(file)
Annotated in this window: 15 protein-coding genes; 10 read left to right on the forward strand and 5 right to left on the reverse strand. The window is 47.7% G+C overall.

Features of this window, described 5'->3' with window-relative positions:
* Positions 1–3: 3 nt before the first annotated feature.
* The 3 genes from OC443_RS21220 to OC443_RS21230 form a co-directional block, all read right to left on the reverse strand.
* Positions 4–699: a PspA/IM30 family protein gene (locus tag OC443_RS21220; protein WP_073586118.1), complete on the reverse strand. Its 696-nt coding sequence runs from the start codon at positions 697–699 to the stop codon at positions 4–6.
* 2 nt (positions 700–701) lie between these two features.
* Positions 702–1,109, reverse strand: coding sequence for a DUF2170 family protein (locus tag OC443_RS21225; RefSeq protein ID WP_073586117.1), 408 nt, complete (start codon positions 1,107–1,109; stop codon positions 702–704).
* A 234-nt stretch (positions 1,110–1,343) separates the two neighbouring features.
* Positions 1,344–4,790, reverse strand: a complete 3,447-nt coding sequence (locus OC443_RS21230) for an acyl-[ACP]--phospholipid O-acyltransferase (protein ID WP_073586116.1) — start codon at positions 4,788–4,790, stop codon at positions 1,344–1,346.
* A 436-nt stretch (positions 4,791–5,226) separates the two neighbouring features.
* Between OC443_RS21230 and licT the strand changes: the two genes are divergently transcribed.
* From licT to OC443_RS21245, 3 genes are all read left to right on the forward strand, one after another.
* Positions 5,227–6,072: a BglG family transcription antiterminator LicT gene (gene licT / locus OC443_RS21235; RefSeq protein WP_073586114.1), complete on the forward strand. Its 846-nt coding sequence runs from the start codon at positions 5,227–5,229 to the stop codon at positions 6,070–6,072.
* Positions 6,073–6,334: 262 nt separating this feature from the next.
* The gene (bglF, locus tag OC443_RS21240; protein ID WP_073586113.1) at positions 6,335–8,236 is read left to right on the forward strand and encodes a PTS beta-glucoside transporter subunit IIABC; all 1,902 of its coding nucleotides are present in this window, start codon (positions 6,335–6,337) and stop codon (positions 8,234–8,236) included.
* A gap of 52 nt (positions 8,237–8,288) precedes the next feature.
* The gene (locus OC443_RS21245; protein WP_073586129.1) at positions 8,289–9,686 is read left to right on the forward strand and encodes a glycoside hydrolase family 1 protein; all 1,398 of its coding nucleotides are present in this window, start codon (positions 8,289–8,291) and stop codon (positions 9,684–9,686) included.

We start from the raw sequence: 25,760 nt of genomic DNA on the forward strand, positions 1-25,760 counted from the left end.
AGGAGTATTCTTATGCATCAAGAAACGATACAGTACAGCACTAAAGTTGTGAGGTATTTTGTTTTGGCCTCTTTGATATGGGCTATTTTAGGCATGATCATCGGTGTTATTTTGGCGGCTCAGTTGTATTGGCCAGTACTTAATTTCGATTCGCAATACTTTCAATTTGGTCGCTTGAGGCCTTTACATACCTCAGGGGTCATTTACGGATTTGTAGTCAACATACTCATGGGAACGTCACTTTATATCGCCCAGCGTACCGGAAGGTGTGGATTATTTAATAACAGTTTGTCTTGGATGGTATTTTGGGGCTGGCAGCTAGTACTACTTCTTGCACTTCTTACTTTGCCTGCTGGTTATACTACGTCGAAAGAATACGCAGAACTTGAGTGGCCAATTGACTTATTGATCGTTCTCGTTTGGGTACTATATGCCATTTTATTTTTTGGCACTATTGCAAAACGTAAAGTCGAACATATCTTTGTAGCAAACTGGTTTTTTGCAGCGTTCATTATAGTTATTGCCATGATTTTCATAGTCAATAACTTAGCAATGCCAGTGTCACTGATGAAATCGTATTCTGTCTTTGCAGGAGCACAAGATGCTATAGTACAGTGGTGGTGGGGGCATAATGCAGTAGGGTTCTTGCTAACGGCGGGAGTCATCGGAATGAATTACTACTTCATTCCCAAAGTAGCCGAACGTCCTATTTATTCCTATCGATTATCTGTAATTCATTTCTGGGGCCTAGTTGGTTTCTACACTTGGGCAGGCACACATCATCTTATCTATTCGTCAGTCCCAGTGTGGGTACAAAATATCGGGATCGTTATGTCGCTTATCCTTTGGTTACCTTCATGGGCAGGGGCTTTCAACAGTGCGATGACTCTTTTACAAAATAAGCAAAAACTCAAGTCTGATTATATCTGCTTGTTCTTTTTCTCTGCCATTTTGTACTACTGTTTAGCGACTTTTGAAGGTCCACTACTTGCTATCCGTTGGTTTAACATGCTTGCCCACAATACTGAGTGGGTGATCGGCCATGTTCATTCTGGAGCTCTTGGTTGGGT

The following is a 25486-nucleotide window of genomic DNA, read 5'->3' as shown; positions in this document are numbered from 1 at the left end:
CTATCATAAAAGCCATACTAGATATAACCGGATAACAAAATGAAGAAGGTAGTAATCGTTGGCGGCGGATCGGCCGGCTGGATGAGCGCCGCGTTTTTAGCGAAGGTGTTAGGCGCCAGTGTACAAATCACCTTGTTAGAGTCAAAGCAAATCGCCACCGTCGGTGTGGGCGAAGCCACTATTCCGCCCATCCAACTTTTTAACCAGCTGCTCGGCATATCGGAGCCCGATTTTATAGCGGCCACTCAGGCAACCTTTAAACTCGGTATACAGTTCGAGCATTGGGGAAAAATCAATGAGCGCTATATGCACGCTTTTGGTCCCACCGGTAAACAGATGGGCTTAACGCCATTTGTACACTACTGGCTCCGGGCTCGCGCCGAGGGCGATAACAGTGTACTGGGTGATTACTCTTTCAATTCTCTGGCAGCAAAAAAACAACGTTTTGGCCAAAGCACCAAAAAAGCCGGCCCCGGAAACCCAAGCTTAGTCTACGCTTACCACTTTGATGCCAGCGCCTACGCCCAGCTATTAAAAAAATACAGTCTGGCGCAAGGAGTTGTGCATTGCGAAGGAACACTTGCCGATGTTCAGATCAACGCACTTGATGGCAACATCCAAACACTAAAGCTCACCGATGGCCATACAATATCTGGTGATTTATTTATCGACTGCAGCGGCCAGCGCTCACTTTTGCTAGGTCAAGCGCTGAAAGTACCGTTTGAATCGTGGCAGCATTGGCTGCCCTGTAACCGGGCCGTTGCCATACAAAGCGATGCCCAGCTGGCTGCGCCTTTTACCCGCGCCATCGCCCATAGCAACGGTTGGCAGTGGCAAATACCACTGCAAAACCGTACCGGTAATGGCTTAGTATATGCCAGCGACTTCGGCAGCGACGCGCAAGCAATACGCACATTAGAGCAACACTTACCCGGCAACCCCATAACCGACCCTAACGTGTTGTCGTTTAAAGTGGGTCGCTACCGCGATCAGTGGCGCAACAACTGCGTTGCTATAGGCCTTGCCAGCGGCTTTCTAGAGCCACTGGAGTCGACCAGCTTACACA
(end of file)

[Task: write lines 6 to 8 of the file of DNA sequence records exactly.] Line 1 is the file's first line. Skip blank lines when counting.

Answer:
* 2 nt (positions 700–701) lie between these two features.
* Positions 702–1,109, reverse strand: coding sequence for a DUF2170 family protein (locus tag OC443_RS21225; RefSeq protein ID WP_073586117.1), 408 nt, complete (start codon positions 1,107–1,109; stop codon positions 702–704).
* A 234-nt stretch (positions 1,110–1,343) separates the two neighbouring features.